Following a 6-2 victory over the New York Yankees on Monday night, the White Sox moved to 10-3 over their last 13 games. The simplest explanation here is, “12 of those games were against the Twins, Tigers, and Royals,” but at least they’re averaging 5.6 runs per game over that stretch while only allowing 3.7, what a good team should do to bad ones. For an outfit which periodically flirted with historically bad Orioles and Royals teams for worst record, this certainly marks the most successful part of the season. Here are a couple reasons why they’ve been winning beyond their soft opposition:
- Carlos Rodon didn’t start the year until mid-June, due to offseason shoulder surgery, and from a run prevention perspective, he’s been excellent in July and August. After a 4.55 ERA in June, he’s posted a 1.88 and 1.80 ERA respectively in the two months since. DRA sees his performance as purely luck driven, while FIP believes he has been more of a league average starter propped up by good batted ball luck. xwOBA sees him as pitching quite well, as he is allowing the least hard contact in his career, and despite his low strikeout totals, he’s managed double digit swinging strike totals in six of his last eight outings. We’ll see how the rest of the year plays out, as DRA predicted Dylan Covey crashing back down to earth, but having a guy take the mound with a sub-2.00 ERA for a few months is going to get you some wins if you’re anybody but the Mets.
- Since August 1, here’s how some dudes are hitting:
- Tim Anderson: .280/.306/.505;
- Adam Engel: .296/.306/.507; and
- Omar Narvaez: .300/.462/.480.
Not peak Frank Thomas or anything, but a stretch where you see this kind of production from your glove-first CF, your catcher, and your shortstop, it’s not surprising you’re going to put together some runs. For Anderson, this stretch starts pulling his season line closer to his promising rookie season, and Narvaez seems to improve in every area offensively every season with one of the more unusual development paths around. Engel is perhaps the most interesting of this group, however. I’ve been loud and on the record of saying, “This dude can’t hit.” And, with the caveat that he had one random hot month in the Arizona Fall League a few years ago, and really anybody can do anything for a few weeks, his OPS for the season is now at .632. A defender who can run like he can with an OPS in the .650-.700 range is a whole lot more interesting than the same guy hitting in the .550-.575 range where he had been living for most of the year, so it bears monitoring.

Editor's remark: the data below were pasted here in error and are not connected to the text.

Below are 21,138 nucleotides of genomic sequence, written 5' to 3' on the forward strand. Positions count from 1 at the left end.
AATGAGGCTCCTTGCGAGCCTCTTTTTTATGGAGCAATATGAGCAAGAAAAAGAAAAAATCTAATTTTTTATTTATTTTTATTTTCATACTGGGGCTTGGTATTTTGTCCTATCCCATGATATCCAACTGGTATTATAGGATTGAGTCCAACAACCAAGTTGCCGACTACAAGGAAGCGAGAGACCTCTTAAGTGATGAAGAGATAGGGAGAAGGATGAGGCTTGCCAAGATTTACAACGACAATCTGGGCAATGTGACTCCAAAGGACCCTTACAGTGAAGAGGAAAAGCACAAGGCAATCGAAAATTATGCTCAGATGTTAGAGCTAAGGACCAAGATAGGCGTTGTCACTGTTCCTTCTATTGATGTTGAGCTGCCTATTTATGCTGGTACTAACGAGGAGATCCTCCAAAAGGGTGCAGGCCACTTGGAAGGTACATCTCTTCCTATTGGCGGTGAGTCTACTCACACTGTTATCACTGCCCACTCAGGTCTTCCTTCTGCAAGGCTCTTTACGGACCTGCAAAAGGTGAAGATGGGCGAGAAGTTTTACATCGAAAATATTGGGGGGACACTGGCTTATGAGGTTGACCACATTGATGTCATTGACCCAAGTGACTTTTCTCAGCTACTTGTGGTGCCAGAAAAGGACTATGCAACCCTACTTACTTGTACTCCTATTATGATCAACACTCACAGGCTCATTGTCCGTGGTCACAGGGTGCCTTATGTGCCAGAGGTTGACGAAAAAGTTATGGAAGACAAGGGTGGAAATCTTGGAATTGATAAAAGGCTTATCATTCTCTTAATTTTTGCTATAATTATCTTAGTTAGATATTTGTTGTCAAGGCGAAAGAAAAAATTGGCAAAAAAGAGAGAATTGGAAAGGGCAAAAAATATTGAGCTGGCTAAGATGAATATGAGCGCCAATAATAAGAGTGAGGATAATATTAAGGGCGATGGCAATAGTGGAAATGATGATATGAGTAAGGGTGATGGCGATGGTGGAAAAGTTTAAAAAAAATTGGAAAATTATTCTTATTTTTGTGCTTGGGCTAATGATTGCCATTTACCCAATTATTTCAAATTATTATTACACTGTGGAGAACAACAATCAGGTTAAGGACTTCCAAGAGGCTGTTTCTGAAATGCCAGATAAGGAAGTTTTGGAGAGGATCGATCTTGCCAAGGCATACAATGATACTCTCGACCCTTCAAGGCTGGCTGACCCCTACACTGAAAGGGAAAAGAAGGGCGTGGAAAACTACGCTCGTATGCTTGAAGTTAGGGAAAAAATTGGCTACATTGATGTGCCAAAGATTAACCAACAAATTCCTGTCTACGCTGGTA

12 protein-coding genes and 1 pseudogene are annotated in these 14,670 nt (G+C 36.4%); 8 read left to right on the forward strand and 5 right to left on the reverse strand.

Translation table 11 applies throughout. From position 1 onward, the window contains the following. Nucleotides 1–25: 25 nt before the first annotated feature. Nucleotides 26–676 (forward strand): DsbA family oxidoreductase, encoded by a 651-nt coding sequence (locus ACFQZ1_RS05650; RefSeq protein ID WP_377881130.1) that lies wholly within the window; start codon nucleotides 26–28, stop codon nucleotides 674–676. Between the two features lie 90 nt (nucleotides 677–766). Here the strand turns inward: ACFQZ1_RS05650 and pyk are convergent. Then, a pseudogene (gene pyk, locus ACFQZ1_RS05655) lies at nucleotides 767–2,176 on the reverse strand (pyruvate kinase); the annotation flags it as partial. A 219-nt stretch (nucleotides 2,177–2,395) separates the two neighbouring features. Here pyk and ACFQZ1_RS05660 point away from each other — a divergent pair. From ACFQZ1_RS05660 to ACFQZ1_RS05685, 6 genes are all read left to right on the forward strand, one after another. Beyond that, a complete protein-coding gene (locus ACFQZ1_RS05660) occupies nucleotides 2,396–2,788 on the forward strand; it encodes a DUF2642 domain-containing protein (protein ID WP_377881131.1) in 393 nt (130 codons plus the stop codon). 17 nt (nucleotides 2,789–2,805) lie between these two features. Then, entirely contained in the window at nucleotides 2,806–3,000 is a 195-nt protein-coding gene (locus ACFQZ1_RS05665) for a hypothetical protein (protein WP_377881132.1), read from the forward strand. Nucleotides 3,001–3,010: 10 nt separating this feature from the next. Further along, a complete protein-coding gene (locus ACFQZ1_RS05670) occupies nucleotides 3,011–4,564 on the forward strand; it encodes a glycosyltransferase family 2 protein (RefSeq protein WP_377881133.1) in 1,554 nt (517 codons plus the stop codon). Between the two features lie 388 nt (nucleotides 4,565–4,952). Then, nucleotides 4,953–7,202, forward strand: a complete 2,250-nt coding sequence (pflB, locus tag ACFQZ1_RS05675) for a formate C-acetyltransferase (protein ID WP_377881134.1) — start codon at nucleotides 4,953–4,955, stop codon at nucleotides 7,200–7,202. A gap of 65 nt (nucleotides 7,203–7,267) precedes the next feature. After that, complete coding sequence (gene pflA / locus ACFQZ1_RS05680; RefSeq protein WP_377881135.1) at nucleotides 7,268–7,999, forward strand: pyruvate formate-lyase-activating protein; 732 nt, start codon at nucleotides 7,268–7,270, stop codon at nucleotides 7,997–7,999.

- As Collin wrote Monday, Lucas Giolito has been on a run of success, and obviously Michael Kopech’s first eight major league innings have largely been productive. Pair that with a hot streak in the bullpen — newcomer Ryan Burr has retired four without allowing a run to start his career, Juan Minaya has been randomly dominant in the month of August, and Jace Fry’s ERA has resumed drifting down toward his peripherals — and even without Jose Abreu you should come out on top at better than a 100-loss rate.
Indeed, perhaps this hot streak will kick off the same old infuriating debate about whether these wins are bad because they’re hurting the team’s draft position. As always, my position is that if they pick sixth instead of third because a bunch of their young players are playing really well, that’s more important for the rebuild than anything else.
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